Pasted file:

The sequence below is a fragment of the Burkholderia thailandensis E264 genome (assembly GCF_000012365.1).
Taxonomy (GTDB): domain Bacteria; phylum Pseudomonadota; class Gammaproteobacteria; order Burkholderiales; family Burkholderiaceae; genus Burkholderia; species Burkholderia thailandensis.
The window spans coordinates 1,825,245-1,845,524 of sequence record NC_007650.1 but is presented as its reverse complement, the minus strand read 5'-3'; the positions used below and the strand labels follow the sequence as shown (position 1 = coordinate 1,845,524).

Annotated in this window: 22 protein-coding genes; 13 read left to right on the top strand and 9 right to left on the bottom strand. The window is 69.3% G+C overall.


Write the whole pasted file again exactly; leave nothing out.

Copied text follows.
The sequence below is a fragment of the Burkholderia thailandensis E264 genome (assembly GCF_000012365.1).
Taxonomy (GTDB): domain Bacteria; phylum Pseudomonadota; class Gammaproteobacteria; order Burkholderiales; family Burkholderiaceae; genus Burkholderia; species Burkholderia thailandensis.
The window spans coordinates 1,825,245-1,845,524 of sequence record NC_007650.1 but is presented as its reverse complement, the minus strand read 5'-3'; the positions used below and the strand labels follow the sequence as shown (position 1 = coordinate 1,845,524).

Annotated in this window: 22 protein-coding genes; 13 read left to right on the top strand and 9 right to left on the bottom strand. The window is 69.3% G+C overall.